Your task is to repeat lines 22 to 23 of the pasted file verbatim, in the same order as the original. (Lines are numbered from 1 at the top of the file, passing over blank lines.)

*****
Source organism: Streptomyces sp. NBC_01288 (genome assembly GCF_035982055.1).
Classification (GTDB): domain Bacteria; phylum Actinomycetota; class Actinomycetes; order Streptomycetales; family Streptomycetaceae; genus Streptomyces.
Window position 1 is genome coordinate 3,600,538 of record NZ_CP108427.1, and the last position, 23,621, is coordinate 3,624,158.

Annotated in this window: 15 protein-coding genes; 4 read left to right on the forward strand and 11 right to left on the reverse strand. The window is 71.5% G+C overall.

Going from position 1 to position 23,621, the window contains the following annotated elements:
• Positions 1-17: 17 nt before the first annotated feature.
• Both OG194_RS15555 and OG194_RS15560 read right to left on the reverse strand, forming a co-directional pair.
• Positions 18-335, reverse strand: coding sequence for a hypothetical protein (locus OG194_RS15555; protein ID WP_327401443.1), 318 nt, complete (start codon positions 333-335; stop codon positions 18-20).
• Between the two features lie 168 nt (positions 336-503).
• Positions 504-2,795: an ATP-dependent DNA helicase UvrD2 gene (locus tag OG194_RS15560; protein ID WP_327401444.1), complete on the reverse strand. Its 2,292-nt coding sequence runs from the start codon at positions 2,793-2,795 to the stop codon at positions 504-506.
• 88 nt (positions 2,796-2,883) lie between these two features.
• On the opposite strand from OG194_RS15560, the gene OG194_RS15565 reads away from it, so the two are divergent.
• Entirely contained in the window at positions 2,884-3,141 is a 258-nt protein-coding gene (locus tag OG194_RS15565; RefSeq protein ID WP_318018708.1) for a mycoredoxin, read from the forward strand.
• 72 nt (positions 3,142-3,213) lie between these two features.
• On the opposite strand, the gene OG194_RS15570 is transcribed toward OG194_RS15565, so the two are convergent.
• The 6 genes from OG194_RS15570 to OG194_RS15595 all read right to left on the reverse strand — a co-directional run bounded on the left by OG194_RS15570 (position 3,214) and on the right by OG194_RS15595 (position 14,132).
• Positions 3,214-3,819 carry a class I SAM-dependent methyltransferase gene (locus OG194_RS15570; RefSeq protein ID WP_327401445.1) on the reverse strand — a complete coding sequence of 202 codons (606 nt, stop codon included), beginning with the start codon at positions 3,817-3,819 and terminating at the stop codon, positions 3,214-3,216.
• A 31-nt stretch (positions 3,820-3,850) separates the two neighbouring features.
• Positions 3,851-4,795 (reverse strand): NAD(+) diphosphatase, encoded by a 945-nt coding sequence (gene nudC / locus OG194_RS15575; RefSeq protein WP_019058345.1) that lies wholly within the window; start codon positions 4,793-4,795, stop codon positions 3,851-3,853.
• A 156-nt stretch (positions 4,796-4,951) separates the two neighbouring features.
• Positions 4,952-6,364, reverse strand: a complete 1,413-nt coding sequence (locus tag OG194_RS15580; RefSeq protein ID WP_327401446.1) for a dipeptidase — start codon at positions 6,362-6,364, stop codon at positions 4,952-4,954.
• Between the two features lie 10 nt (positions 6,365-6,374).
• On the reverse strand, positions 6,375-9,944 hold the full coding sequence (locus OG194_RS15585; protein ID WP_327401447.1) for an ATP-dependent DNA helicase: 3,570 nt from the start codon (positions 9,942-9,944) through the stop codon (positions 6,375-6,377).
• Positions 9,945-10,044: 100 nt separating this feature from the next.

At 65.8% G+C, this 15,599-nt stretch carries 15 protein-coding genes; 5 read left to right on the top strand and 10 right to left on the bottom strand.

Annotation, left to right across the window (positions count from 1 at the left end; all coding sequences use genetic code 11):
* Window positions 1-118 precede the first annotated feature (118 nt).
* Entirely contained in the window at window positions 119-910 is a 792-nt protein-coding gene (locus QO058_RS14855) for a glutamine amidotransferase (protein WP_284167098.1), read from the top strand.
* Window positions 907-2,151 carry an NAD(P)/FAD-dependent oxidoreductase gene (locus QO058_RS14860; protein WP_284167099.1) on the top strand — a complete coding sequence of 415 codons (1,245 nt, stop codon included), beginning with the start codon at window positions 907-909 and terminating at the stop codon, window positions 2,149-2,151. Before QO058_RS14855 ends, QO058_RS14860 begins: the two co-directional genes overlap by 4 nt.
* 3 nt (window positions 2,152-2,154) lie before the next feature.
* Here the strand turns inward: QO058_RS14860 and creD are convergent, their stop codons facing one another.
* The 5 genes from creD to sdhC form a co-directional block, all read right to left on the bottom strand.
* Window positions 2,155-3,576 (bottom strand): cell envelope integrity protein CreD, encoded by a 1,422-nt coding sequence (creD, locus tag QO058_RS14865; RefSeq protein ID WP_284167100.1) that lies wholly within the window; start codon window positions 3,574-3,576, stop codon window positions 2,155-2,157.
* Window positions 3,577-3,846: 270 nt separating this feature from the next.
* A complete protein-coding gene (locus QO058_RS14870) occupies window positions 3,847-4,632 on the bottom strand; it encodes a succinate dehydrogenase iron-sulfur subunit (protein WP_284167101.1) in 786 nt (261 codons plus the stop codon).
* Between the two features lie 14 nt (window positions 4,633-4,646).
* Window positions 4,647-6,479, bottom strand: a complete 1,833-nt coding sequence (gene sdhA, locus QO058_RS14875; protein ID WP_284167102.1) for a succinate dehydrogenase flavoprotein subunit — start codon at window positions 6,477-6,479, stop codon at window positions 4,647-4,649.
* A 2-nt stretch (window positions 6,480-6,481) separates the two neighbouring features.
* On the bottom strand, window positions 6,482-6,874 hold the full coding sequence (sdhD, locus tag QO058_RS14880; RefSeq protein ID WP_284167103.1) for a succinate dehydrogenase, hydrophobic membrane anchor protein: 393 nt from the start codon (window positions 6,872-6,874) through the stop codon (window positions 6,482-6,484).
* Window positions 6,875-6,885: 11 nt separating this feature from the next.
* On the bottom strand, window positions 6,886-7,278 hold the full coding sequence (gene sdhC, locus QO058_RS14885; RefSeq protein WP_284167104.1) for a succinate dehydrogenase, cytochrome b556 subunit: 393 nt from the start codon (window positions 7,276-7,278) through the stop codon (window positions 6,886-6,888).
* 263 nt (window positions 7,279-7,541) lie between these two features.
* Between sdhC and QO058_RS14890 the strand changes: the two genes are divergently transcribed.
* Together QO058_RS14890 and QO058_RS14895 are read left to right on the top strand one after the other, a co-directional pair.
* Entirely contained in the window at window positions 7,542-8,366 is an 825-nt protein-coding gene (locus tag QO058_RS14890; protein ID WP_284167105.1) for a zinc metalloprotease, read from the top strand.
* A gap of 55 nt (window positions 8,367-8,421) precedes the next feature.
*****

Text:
• Between the two features lie 10 nt (positions 6,365-6,374).
• On the reverse strand, positions 6,375-9,944 hold the full coding sequence (locus OG194_RS15585; protein ID WP_327401447.1) for an ATP-dependent DNA helicase: 3,570 nt from the start codon (positions 9,942-9,944) through the stop codon (positions 6,375-6,377).